Is Sweet Rice Flour A Starch?

Technically no. Sweet rice flour contains some protein so it is not a starch. It has a higher starch content than other rice flours so acts like a starch and is often used in gluten free flour blends and recipes for baked goods.

Sweet rice flour, also called glutinous rice flour, is made from ‘sticky rice’ and is readily available at Asian grocery stores and online. Both Erawan brand and Bob’s Red Mill brand of sweet rice flour work well. Through trial and error, I stumbled upon the combination that I now call my gluten free flour mix. It contains sweet rice flour and potato starch and at the time this mix improved my baking significantly. I learned I could successfully reproduce old recipes for muffins and quick breads. I could also try new recipes and get great results.

The four flour and starch combination for my gluten free flour mix
Gluten Free Flour Mix -photo credit Jim Little

How To Use Starch in Gluten Free Baking

Baked goods present the greatest challenge in the gluten free kitchen. The idea of a cup-for-cup flour as a single replacement for all recipes using wheat flour is a fantasy. Americas Test Kitchen cookbooks, The How Can It Be Gluten Free and The How Can It Be Gluten Free Volume 2 provide a wealth of information for the gluten free cook. For maximum versatility they recommend a flour blend with three parts flour to one part starch. But even they have come up with more than one blend to cover all the different requirements for cooking and baking gluten free. So, the learning never ends.

For me the goal is simply to improve my knowledge to improve my baking. You can ask Google cooking questions all day long but when you find a recipe you love that works for you, keep it. Collect those recipes and make a tried-and-true list. Over time you will learn to vary them in different ways and expand your repertoire.

Find a recipe you like to make often and experiment. That’s what I do with this Banana Muffin recipe.

How To Use Starch – The Recipes


Little dishes of fresh berries topped with homemade lemon curd.
Homemade Lemon Curd -photo credit Jim Little

Potato Starch

A stack of Gluten Free Sugar Cookies drizzled with chocolate.
Sugar Cookies -photo credit Jim Little

Tapioca Starch

A bowl of Brazilian Cheese Bread
Brazilian Cheese Bread -photo credit Jim Little

Happy Baking!

This is the second in a series of blog posts on gluten free flours. My intention is to provide a basic overview for the everyday home cook, both new and experienced. Let me know in the comments below if you found any of this helpful and what you consider the biggest challenge with gluten free baking.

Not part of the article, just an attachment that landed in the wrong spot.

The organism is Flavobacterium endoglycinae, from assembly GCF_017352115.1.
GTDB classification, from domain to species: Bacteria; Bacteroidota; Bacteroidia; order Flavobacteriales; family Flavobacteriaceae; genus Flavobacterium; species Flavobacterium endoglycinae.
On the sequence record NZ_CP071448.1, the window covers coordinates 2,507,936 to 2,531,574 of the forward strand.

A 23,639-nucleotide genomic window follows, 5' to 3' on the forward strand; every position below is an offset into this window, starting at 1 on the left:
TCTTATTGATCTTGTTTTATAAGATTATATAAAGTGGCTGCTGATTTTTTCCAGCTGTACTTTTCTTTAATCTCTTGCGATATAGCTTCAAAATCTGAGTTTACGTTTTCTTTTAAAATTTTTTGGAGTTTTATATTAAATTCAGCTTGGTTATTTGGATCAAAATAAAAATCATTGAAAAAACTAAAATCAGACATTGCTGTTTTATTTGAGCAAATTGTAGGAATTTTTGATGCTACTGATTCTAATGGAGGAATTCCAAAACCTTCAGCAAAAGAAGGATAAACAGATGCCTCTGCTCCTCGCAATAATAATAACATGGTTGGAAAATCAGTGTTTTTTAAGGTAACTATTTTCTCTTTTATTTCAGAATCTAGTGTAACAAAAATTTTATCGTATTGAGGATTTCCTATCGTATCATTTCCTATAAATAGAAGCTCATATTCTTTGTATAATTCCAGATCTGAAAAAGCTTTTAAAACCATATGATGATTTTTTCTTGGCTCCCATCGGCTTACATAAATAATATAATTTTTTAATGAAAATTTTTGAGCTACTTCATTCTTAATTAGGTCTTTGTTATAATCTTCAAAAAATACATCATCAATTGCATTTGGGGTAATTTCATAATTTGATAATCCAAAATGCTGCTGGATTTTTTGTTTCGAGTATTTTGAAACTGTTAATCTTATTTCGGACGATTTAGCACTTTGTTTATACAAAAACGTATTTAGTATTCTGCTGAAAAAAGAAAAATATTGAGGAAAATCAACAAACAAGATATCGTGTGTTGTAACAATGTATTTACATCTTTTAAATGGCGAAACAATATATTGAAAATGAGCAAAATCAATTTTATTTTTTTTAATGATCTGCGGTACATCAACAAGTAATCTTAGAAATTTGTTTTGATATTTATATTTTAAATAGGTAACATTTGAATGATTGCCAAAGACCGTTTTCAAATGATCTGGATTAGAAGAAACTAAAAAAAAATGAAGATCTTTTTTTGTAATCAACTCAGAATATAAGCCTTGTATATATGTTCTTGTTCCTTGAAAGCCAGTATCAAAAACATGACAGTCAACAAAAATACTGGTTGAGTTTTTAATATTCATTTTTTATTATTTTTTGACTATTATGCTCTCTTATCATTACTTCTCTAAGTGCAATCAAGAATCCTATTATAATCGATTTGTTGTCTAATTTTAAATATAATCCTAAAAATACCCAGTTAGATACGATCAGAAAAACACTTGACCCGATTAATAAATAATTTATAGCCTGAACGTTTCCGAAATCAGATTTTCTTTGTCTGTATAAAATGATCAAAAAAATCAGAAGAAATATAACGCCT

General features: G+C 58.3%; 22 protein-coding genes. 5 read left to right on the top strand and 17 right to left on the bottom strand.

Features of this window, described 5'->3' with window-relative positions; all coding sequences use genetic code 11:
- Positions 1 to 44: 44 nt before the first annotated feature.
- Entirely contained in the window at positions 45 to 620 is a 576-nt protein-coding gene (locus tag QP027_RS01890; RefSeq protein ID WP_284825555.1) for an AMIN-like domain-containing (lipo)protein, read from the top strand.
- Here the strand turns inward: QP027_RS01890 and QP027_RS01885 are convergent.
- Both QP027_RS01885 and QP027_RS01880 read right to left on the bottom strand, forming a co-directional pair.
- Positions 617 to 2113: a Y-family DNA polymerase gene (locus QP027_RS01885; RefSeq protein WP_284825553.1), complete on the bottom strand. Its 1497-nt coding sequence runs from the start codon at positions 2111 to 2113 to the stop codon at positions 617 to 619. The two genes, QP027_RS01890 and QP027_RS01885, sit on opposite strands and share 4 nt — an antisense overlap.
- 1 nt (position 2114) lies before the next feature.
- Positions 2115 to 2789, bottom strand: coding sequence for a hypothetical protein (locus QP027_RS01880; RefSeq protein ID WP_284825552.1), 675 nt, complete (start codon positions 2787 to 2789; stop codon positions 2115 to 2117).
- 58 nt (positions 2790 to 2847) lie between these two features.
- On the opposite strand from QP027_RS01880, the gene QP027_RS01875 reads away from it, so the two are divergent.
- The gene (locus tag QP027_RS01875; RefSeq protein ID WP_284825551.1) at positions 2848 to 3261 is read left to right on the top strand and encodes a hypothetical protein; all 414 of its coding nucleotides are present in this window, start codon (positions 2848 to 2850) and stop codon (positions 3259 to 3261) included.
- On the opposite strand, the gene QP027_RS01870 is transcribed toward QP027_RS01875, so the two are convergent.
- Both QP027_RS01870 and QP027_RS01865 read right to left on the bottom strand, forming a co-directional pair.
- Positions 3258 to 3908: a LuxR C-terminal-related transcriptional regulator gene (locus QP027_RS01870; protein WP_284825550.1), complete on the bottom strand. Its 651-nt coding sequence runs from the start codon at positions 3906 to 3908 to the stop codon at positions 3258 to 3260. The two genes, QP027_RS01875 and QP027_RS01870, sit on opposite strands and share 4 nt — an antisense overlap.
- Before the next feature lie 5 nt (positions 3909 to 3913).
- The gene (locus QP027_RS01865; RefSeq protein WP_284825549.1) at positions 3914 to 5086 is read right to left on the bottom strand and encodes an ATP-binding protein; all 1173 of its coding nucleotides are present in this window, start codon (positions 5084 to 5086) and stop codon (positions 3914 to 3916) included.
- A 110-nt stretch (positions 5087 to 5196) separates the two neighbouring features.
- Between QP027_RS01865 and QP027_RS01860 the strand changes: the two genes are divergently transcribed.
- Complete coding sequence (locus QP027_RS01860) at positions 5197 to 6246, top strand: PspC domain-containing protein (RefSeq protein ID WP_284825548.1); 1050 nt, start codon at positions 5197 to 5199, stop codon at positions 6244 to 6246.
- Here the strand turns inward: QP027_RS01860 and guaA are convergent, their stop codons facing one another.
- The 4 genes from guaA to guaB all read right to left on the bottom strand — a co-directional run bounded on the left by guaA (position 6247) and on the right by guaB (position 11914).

How To Use Gluten Free Flour series:

  1. How To Use Rice Flour in Gluten Free Baking
  2. How To Use Starch in Gluten Free Baking
  3. How To Use Millet Flour and Sorghum Flour
  4. How To Use Corn Flour, Cornmeal and Masa Harina
  5. How To Use Almond Flour and Quinoa Flour
  6. How To Use Binders in Gluten Free Baking
  7. How To Use Chickpea Flour
  8. How To Use Teff Flour
  9. How To Use Buckwheat Flour
  10. How To Use Coconut Flour
  11. How To Use Oat Flour
  12. How To Use A Gluten Free Flour Mix


  • Katherine Crawford says:

    Was there. a reason why arrowroot starch was left out? Ive often found it helpul and even interchangeable with tapioca starch for some baked goods and thickening of sauces.

    • Cinde Little says:

      Hi Katherine, the only reason is that I sort of hit a wall at 21 ingredients for gluten free baking. I knew as I wrote this 12-part series that other people were using arrowroot starch in that category (just like guar gum in the binders category). When we’re new to GF baking we all start to learn about unfamiliar ingredients and add them to our pantry one at a time. For me I simply didn’t see arrowroot starch in the stores where I was shopping. I also learned that the most common substitute for arrowroot starch was cornstarch. That was something I already had in my kitchen so I didn’t pursue it. Thanks for asking, I will definitely add that to my long list of updates to the 400+ posts I have on the website. In the meantime, go ahead and use arrowroot starch if it’s working for you.